LIVE REPORTGREEN STAGE7/29 SUN
BOB DYLAN & HIS BAND
Bob being Bob
What is there to say that hasn’t already been said? Bob Dylan… Enough has been written about (and by) the man to fill a good-sized library. He is a Nobel Prize winner, for Pete’s sake: The majority of festival attendees flocked to the Green Stage early Sunday evening to see a living legend.
For a man of 77, Bob still had a lot of vitality and style. Dressed all in black, with white star piping down the sides of his trousers, his iconic mop of hair blowing in the Naeba breeze. He spent the majority of the set standing at the piano, which he didn’t really need to do at all. But it all came together to show that the man still knows how to present himself.
His band brought a bluesy-western vibe that was a key factor in the current Bob Dylan sound. Lots of lap steel guitar, upright bass and Bob himself sticking exclusively to the piano. No Newport Folk Festival guitar here, folks. It was a little jarring to see him presented as a musician among peers, and a piano player at that, though he seemed to enjoy this position.
A further note on his piano playing… Generally people don’t think of Bob Dylan as a gifted musician (or singer for that matter), but more of a genius songwriter and poet. However, even in front of a band of immaculate musicians his piano playing was strikingly strong. He played with conviction, from the heart, with a loose, casual approach that nicely contrasted his phenomenally tight band.
The crowd reaction to the current state of Bob Dylan was, in the beginning, a bit flat. People didn’t seem to really be able to identify which song was which considering the band’s updated arrangements. People started to respond to the set more when he played “Don’t Think Twice, It’s Alright”, but even a classic like this was reworked nearly to beyond recognition and seemed to serve more as a vehicle for the band and Bob’s piano playing.
The sunset and the nightfall that followed showcased the natural beauty of Naeba. As the sun went down the crowd seemed to warm up to the scene. Truth be told, the Green Stage didn’t seem like the best venue for this performance – it needed something more intimate. Then again, where else could Bob Dylan possibly play other than the main stage? After night-fall things seemed to achieve a greater level of closeness, the gulf between the audience and the performer, the crowd and the artist, closed a bit. Perhaps it just took time for a lot of the audience to accept that they were seeing Bob Dylan the constantly evolving artist, not just ersatz Bob Dylan parroting his 40-year old classics like “Like a Rolling Stone” for the 10,000th time.
Of course, that happens to be the song he closed his set with, but like his other old hits it was reworked into something new. The lyrics didn’t have the same youthful rebelliousness or anger of the original recording, but perhaps a dose of wizened acceptance. It wasn’t a protest ballad, but it was still a beautiful song. And while it may not have satisfied many because of the changes, it it Bob Dylan’s song, not yours. Perhaps we as listeners should be more open to letting our idols continue to grow and evolve rather than trying to trap them in amber at the point they recorded the songs we love.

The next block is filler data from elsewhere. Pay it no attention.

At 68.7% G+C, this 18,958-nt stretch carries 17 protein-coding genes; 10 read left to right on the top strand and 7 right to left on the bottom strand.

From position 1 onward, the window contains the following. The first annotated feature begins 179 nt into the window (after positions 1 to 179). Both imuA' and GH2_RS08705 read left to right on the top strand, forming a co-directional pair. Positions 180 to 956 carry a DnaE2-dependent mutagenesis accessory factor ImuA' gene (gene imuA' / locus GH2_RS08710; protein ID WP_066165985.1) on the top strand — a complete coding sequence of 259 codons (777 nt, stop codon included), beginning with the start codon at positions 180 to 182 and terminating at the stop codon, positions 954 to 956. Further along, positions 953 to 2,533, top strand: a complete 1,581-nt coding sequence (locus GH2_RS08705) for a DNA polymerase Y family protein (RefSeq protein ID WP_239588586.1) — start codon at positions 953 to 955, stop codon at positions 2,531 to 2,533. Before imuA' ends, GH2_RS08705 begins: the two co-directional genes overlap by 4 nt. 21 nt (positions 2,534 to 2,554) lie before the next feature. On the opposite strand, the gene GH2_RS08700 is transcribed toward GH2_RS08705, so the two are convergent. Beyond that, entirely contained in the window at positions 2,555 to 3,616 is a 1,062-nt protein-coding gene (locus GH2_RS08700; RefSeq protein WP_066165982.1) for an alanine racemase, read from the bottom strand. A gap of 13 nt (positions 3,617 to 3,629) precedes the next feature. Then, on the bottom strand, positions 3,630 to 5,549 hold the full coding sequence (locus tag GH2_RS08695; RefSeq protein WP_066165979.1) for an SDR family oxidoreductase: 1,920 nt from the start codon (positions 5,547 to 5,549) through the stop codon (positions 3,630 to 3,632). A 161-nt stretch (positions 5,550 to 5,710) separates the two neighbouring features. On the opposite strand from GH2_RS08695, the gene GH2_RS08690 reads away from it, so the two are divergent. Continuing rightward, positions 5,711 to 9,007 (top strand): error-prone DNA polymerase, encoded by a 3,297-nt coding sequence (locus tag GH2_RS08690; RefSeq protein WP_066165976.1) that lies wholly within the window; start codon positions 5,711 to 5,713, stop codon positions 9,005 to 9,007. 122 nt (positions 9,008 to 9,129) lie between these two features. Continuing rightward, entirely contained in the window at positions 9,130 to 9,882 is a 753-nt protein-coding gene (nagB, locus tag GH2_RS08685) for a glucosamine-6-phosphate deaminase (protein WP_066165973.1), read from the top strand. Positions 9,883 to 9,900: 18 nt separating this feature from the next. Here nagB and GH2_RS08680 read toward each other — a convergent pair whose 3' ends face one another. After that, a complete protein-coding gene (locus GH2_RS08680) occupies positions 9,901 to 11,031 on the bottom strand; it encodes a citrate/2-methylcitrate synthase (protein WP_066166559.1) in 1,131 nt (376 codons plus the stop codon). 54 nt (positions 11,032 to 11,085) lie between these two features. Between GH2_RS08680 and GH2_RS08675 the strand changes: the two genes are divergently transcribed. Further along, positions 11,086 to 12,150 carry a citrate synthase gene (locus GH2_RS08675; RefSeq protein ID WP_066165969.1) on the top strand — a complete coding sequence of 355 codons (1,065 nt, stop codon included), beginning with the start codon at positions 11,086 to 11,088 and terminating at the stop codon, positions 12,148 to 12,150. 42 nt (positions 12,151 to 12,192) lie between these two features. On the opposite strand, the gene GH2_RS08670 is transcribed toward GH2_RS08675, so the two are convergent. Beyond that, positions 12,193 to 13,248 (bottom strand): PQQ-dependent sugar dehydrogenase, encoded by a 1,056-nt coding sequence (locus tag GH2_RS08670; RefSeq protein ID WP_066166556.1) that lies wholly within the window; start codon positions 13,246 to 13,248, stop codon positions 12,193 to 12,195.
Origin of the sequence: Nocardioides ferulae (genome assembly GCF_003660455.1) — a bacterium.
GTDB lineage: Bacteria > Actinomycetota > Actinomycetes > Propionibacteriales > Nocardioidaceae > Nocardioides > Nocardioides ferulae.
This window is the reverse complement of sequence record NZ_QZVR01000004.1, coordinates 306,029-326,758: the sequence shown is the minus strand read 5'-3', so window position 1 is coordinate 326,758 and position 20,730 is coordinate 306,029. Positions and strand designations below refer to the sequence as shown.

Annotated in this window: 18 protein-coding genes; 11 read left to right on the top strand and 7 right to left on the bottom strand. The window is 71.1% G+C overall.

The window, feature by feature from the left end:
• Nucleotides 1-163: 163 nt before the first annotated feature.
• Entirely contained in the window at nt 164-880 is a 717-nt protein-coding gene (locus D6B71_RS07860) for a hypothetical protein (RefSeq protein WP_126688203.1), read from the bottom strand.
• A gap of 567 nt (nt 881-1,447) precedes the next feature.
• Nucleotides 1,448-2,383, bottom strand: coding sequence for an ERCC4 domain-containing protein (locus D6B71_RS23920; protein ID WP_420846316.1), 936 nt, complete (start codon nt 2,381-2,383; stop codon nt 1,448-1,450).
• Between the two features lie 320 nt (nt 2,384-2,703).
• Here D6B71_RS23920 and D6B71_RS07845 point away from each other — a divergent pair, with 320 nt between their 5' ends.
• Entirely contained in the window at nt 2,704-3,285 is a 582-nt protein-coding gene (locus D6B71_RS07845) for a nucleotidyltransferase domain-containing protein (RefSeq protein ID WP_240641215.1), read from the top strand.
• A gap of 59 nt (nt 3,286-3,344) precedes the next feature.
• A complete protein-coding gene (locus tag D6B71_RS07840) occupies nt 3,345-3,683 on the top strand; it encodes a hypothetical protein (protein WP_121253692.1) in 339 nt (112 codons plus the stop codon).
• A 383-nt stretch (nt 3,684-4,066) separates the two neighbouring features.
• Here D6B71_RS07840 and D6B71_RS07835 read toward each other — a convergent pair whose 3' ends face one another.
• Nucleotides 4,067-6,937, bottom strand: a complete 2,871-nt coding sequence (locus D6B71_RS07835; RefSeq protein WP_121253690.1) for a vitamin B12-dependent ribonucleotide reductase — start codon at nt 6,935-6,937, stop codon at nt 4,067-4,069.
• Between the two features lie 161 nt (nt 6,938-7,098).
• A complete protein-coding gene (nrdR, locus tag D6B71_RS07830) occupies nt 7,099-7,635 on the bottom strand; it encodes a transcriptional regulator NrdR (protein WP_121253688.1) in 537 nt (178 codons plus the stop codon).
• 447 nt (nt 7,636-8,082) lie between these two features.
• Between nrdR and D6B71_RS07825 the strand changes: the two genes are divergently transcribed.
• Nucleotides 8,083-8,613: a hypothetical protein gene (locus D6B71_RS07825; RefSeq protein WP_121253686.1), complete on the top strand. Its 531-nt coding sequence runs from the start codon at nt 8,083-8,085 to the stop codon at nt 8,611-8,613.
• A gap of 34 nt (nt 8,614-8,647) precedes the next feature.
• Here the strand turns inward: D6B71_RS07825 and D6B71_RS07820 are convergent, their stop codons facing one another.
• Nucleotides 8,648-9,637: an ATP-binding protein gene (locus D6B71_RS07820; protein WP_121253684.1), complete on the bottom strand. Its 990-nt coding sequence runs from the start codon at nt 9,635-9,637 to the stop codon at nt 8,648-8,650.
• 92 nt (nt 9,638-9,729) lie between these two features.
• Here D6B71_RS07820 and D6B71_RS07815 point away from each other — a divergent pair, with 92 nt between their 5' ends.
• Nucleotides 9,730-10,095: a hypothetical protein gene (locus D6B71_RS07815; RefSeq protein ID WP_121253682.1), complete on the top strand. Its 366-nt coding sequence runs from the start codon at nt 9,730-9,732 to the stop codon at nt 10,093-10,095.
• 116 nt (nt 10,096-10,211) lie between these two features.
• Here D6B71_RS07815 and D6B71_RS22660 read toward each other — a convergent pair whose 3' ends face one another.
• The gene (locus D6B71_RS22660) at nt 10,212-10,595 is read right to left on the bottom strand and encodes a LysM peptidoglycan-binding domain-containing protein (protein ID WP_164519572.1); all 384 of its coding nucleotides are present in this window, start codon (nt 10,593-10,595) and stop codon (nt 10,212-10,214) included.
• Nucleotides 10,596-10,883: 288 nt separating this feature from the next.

If I were to conjecture about the crowd/artist relationship, I would say the audience gave Bob the opportunity to do what he wants to do, and he ran with it. Let me explain… Walking towards the Green Stage for the show, I overheard a young Japanese man say into his phone that he just wanted to see Bob Dylan’s face once and then he would head back to his friends. As though the idea of Bob Dylan is bigger than the man or his music. I think this was true for a lot of the evening’s listeners, especially young ones. Strangely this gave Bob a lot of freedom to do what he wanted to do with his own music and his own set. He certainly didn’t feel like a washed-up old rock star playing his hits just the way his fans wanted to hear them for a paycheck.
The lack of any sort of visual show behind the set is was a grand departure from every other big act thus far in the festival, but I’m not sure it would have added anything and it could have run the risk of cheapening the whole affair. In the end shouldn’t a show like this be about the band and the music? After all, Bob Dylan has been playing shows without visuals behind him for longer than most listeners have been alive.
And was it wrong of him to say not a single word to the crowd throughout the set, not even a simple thank you? Maybe. But should he have to? Maybe not. In the end he didn’t leave the stage taking a bow for himself, he left bowing with his band, giving recognition to the musicians at his side as peers. Further, when has Bob Dylan ever been one to follow the rules? And even though a few “Thank you Japan!” throwaway asides may have gotten him a big response from the crowd, would that have really given the audience what they wanted? Or would it simply have cheapened things?
In the end it was a rock and roll concert in the classical sense, helmed by a legend who doesn’t need to do anything he doesn’t want to do. If you don’t like that, too bad. It’s Bob freaking Dylan.